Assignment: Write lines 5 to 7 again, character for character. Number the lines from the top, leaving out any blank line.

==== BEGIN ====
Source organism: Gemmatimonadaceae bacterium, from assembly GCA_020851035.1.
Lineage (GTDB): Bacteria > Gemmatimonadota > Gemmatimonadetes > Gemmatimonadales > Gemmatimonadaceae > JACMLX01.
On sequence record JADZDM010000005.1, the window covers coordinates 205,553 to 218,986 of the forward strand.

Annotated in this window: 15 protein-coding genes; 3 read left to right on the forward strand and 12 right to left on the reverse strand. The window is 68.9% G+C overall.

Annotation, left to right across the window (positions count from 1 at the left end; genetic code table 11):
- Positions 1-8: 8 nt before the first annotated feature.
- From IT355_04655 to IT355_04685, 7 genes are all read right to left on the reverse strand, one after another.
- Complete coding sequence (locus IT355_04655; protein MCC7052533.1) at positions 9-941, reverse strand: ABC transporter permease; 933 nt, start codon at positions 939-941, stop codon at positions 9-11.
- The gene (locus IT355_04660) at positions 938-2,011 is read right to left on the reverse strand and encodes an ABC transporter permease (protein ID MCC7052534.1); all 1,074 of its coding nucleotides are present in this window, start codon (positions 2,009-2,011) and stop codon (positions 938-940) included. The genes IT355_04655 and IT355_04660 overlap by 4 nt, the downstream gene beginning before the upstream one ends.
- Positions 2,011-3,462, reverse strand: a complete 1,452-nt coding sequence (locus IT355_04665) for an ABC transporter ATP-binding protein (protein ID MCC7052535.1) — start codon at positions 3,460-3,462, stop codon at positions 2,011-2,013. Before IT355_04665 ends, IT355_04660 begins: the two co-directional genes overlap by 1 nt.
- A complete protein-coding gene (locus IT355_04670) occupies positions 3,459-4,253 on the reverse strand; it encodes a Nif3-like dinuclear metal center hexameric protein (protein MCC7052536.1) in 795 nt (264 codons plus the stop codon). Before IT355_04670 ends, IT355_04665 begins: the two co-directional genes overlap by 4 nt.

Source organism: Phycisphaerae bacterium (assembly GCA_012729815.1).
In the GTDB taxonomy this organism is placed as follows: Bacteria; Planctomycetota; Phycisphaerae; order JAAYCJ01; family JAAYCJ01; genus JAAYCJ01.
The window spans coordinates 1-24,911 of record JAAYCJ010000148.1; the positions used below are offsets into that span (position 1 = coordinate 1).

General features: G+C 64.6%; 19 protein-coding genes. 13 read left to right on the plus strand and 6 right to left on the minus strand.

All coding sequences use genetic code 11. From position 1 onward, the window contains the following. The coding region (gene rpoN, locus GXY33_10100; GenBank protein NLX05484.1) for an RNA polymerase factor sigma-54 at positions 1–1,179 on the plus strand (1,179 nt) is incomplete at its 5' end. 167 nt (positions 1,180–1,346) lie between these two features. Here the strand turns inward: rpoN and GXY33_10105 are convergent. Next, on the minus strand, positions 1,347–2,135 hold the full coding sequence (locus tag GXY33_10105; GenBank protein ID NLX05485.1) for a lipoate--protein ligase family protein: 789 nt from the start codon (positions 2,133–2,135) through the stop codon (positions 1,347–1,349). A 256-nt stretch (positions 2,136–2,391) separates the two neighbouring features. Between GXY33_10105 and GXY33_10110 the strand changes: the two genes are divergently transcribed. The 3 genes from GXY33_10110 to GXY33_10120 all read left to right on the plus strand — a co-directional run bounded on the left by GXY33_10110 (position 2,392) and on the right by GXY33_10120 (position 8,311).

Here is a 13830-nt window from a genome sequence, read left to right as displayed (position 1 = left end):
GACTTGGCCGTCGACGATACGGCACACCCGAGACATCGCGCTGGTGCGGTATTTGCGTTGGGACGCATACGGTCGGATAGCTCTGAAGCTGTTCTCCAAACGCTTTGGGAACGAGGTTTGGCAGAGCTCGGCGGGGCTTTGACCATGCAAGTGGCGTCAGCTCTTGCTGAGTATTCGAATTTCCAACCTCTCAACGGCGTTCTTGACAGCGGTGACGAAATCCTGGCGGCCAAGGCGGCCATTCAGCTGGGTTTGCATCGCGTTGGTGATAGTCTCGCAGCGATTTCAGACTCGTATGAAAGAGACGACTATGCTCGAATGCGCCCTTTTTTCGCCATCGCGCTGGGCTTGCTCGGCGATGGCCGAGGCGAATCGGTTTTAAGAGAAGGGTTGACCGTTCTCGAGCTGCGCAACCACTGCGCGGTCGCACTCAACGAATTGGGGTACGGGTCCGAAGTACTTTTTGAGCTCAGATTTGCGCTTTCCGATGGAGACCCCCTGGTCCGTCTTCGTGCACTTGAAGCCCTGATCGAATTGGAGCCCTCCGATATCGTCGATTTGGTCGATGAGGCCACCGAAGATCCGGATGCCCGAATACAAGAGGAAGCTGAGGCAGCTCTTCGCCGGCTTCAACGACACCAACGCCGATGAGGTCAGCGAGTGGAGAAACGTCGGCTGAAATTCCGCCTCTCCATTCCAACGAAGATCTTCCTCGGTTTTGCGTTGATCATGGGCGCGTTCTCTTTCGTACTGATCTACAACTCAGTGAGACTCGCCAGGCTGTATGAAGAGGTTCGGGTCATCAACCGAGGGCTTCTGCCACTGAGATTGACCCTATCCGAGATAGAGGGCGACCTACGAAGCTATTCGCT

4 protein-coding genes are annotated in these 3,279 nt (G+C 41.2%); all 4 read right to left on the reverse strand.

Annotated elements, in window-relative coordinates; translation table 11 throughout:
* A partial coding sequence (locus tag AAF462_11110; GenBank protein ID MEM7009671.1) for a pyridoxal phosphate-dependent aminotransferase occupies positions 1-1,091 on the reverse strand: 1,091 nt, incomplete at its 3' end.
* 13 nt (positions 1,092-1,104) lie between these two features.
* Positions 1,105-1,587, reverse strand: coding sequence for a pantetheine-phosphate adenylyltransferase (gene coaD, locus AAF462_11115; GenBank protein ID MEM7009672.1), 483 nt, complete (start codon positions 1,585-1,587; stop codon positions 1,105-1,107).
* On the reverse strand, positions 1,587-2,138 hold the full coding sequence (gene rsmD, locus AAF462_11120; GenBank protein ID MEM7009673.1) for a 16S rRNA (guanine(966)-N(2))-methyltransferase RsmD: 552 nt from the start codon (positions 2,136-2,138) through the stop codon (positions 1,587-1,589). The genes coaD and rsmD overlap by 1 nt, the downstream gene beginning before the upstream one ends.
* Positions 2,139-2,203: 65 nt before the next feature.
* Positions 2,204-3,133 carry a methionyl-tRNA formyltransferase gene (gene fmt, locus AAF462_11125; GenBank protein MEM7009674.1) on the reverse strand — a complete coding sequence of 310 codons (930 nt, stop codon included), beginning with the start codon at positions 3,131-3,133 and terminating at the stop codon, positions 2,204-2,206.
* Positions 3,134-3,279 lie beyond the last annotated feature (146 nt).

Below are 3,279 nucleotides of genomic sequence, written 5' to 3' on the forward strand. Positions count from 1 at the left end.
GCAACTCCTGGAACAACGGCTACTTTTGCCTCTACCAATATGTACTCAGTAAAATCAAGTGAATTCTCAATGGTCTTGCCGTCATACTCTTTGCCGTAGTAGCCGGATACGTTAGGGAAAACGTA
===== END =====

Annotation, left to right across the window (positions count from 1 at the left end; genetic code table 11):
- Positions 1-8: 8 nt before the first annotated feature.
- From IT355_04655 to IT355_04685, 7 genes are all read right to left on the reverse strand, one after another.